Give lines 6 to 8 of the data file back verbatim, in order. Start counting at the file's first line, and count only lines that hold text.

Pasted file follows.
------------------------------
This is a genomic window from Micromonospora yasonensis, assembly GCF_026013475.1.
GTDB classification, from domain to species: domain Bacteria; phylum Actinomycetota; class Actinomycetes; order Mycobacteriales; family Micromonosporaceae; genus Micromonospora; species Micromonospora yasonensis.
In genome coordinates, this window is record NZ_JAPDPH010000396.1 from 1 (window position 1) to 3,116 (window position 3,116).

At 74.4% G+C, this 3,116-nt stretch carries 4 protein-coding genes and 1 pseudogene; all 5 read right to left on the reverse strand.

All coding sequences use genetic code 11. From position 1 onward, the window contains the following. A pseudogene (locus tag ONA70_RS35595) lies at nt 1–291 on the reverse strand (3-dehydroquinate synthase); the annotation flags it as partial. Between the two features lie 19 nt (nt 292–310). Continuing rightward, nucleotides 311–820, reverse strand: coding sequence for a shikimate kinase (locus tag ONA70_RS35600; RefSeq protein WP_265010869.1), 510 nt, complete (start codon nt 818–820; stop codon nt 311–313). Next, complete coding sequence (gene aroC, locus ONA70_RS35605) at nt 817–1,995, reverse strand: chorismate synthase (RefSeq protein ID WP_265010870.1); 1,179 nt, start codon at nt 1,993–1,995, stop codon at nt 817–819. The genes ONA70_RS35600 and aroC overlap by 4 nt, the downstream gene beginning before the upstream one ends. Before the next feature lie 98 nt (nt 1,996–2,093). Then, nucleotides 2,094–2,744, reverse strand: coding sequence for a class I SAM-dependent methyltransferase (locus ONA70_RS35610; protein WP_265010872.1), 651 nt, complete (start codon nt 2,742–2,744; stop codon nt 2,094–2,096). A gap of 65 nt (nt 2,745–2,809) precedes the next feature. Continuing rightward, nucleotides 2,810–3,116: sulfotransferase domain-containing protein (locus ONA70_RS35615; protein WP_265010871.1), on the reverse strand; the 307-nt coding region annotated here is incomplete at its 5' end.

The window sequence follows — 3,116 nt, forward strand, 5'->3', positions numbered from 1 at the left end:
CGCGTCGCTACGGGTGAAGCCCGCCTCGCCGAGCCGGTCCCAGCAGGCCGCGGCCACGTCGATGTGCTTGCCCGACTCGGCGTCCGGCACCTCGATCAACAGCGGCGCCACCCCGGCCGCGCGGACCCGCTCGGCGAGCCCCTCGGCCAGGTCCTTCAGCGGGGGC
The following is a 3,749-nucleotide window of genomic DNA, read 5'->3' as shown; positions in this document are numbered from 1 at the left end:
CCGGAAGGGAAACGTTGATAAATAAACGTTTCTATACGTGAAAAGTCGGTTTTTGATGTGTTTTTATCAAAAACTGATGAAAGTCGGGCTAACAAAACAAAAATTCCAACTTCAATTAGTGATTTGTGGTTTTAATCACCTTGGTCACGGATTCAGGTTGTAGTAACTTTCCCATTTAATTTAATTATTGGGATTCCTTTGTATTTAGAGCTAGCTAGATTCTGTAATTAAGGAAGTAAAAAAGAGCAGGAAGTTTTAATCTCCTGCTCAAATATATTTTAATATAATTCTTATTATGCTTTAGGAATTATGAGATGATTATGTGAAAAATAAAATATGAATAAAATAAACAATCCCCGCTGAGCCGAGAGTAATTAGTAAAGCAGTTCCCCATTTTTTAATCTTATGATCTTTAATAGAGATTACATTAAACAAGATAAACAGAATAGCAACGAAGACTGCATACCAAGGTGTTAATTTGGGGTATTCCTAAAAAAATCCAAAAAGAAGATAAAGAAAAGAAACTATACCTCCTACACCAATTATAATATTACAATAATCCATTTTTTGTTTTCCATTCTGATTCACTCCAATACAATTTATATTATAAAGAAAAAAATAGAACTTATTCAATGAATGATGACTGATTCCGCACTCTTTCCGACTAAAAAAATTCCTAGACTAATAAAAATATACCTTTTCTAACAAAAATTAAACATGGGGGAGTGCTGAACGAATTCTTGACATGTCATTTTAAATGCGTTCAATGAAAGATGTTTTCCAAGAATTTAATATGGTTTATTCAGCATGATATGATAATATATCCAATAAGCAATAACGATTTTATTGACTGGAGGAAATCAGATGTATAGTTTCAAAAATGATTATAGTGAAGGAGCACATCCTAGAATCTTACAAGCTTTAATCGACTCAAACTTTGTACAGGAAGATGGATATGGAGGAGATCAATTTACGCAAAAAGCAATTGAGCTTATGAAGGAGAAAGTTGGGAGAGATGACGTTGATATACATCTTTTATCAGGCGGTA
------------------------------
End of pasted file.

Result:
The window sequence follows — 3,116 nt, forward strand, 5'->3', positions numbered from 1 at the left end:
CGCGTCGCTACGGGTGAAGCCCGCCTCGCCGAGCCGGTCCCAGCAGGCCGCGGCCACGTCGATGTGCTTGCCCGACTCGGCGTCCGGCACCTCGATCAACAGCGGCGCCACCCCGGCCGCGCGGACCCGCTCGGCGAGCCCCTCGGCCAGGTCCTTCAGCGGGGGC
The following is a 3,749-nucleotide window of genomic DNA, read 5'->3' as shown; positions in this document are numbered from 1 at the left end: